According to Newtons Second Law of Motion, force (F) = ma, where a is acceleration. For
example, on earth an object has a certain mass and a certain weight. When the same object is
placed in outer space, away from the earths gravitational field, its mass is the same, but it is
now in a "weightless" condition (that is, gravitational acceleration and, thus, force equal zero).
The English system uses the pound-force (lbf) as the unit of weight. Knowing that acceleration
has the units of ft/sec2 and using Newtons second law, we can determine that the units of mass
are lbf-sec2/ft. For simplification, 1 lbf-sec2/ft is called a slug. The basic unit of mass in the
English system is the slug. However, the slug is an almost meaningless unit for the average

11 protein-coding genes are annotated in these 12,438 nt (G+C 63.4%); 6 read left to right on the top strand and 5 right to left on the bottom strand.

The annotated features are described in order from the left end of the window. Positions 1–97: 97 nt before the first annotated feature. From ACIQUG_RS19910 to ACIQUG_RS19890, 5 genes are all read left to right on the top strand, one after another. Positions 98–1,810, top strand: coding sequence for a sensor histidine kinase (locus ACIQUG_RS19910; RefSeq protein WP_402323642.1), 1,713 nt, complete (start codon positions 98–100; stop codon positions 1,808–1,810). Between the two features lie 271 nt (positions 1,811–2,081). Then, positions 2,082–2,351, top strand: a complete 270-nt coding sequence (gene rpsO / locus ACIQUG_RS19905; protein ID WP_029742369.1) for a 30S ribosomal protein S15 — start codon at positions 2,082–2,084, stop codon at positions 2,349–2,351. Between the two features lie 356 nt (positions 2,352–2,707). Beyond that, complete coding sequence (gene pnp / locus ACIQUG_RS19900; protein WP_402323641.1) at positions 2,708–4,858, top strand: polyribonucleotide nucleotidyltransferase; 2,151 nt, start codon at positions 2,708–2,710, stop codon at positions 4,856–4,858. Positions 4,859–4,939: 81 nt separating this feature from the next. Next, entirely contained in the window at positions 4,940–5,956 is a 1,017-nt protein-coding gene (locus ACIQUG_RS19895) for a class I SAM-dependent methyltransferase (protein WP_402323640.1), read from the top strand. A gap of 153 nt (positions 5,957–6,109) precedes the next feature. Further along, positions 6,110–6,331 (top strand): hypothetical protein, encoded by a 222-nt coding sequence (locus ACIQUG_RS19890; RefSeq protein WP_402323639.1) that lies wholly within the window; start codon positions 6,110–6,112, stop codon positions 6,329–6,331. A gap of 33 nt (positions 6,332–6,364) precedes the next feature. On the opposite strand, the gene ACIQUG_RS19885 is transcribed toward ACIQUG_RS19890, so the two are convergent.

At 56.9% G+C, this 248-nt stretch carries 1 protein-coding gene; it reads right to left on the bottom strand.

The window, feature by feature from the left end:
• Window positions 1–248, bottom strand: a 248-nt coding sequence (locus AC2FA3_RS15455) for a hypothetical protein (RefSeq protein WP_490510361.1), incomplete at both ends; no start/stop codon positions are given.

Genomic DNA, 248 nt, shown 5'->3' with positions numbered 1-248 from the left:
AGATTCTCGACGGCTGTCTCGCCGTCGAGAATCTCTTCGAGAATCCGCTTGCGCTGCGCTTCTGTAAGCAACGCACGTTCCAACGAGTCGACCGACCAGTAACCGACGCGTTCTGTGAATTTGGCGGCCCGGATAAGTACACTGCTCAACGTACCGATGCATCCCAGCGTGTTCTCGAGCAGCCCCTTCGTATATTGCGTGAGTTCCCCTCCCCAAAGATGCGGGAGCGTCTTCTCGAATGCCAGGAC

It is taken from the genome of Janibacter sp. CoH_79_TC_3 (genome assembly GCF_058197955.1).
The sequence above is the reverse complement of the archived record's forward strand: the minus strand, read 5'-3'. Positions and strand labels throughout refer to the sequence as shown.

individual. The unit of mass generally used is the pound-mass (lbm). In order to allow lbm to
be used as a unit of mass, we must divide Newtons second law by the gravitational constant (gc).
Newtons second law can be expressed by Equation 1-2.
Use of the gravitational constant, gc, adapts Newtons second law such that 1 lbf = 1 lbm at the
surface of the earth. It is important to note that this relationship is only true at the surface of the
earth, where the acceleration due to gravity is 32.17 ft/sec2. However, because all of our
discussions will be based upon experiences and observations on earth, we will use the lbm as the
unit of mass.
In Equation 1-2, acceleration "a" is often written as "g" because, in this case, the
acceleration is the gravitational acceleration due to the earths gravitational field
(g = 32.17 ft/sec2).
Using Equation 1-2, prove that 1 lbf = l lbm on earth.
(1 lbm) (32.17 ft/sec2)
1 lbf (an equality)